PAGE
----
The Memorandum states that “FATCA data may be used to identify collection cases in most instances, but the authorized uses of particular sets of FATCA data may vary depending on whether they were received pursuant to an international agreement providing for the exchange of information in tax matters (“tax convention”) and the use and disclosure provisions of the applicable tax convention”.

Moreover, “the use of FATCA data to identify and select collection cases for assignment is an authorized use of return information under IRC § 6103(h)(1). Tax conventions to which the United States is a party permit the disclosure of exchanged information to persons and authorities involved in or concerned with the collection of tax. Accordingly, using FATCA data that was exchanged pursuant to a tax convention to identify and select collection cases is also permissible under IRC § 6105(b)(1), provided that the case involves a type of tax that is covered by the relevant international agreement pursuant to which the information was exchanged”.

How does the IRS collection process begin?

The collection process begins when IRS does not receive full and timely payments from a taxpayer after it issues a collection notice. Based on the information in the taxpayer’s 1040 tax return, if the taxpayer does not pay the first notice, IRS sends a second notice, plus additional interest, and penalties as they continue to accrue. The collection process begins when this second – or final collection notice – is not paid.

The IRS Collection process and its actions are summarized in 4 possible scenarios:

  • Federal Tax Lien: A legal claim against all of the taxpayer’s current and future property; which includes the taxpayer’s home, car, rights to a property, wages, and bank accounts.
  • Notice of Federal Tax Lien: A public notice informing creditors that there is a Federal Tax Lien attached to the taxpayer’s current and future property and the rights to the property. IRS files this Notice to establish the priority of its claim versus the claims of other creditors. The Notice is filed at the local and state levels and is reported to consumer credit reporting agencies.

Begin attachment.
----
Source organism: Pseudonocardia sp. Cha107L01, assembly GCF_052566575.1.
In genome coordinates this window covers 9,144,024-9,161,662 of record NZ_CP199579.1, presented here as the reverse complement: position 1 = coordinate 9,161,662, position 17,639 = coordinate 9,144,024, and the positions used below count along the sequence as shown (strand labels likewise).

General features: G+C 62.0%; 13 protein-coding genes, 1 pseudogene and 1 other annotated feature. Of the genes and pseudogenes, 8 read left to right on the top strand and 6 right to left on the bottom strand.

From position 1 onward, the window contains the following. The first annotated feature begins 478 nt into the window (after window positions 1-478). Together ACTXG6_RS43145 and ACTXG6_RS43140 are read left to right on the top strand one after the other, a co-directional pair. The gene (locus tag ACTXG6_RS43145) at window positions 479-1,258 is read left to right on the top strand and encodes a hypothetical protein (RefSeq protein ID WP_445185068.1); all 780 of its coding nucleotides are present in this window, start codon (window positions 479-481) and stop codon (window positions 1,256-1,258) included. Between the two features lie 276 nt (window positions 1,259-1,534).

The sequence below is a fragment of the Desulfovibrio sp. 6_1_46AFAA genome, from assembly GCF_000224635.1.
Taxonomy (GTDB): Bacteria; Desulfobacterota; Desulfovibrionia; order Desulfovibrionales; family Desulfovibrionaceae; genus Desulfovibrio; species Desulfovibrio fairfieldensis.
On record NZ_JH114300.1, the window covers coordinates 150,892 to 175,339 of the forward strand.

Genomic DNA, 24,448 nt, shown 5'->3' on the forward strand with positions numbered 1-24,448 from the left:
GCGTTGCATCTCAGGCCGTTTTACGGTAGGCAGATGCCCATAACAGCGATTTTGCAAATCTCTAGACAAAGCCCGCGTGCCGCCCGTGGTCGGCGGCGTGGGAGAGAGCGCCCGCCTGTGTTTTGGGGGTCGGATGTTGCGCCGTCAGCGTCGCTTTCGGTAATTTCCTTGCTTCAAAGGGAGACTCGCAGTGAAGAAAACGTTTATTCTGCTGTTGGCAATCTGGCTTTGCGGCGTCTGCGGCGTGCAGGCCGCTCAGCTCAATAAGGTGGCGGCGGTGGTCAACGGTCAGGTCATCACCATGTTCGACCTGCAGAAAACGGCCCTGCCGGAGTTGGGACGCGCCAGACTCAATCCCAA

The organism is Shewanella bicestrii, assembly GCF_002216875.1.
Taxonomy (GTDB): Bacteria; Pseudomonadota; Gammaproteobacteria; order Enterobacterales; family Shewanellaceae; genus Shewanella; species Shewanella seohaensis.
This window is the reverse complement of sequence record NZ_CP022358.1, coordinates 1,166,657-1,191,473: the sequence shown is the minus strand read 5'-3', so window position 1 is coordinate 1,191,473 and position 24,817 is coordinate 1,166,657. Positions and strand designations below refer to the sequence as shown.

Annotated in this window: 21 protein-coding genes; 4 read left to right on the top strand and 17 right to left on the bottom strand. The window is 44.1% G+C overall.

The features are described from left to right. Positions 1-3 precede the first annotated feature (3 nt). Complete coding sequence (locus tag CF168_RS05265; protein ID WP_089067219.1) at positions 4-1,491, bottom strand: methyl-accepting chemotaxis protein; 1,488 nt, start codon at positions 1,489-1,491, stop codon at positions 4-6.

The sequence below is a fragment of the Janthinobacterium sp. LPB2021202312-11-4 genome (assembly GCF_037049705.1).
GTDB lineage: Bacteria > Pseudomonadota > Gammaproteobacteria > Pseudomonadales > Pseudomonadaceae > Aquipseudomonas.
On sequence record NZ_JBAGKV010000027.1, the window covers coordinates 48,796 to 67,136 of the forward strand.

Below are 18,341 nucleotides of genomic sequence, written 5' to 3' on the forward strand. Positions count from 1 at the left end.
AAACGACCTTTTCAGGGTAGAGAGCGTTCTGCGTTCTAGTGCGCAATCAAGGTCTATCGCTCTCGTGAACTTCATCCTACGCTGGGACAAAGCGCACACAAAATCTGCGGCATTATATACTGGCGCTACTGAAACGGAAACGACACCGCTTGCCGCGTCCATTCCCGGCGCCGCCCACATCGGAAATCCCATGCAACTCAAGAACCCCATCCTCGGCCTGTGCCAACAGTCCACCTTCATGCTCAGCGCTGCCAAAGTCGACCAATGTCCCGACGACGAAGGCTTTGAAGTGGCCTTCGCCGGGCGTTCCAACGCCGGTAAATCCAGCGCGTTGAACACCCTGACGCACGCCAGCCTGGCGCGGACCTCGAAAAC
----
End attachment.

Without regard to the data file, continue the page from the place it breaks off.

• Levy: A legal seizure of property or the rights to property. The proceeds of the sale of property, or property rights, will be used by IRS to help pay the taxpayer’s tax debt. The taxpayer’s wages, salary, commission, Social Security, and bank accounts can also be seized and applied to the tax debt. IRS generally sends a Notice of Intent to Levy and Notice of Taxpayer’s Right to a Hearing before any property is seized.
  • Summons: This happens when IRS is having trouble obtaining information to determine the amount of taxes owed, or collecting taxes owed. IRS will serve a summons to a taxpayer (or a third party) to meet with an IRS officer, and provide information, documents and if necessary – testify. The taxpayer could also be required to bring books and records to prepare a tax return.

Don’t underestimate the reach of the U.S. Government

Tax compliance is a top priority for the IRS, and its main objective is to have its collection tentacles secure a worldwide reach. During the IRS collection process, IRS is authorized to share the taxpayer’s tax information with tax agencies, the Department of Justice, federal agencies, people that the taxpayer authorizes to represent them, and foreign governments (under tax treaties). The law also allows IRS to contact third parties directly, such as neighbors, banks, employers, and employees, to investigate the taxpayer’s case.

Regardless of where you live, the IRS can find you and collect!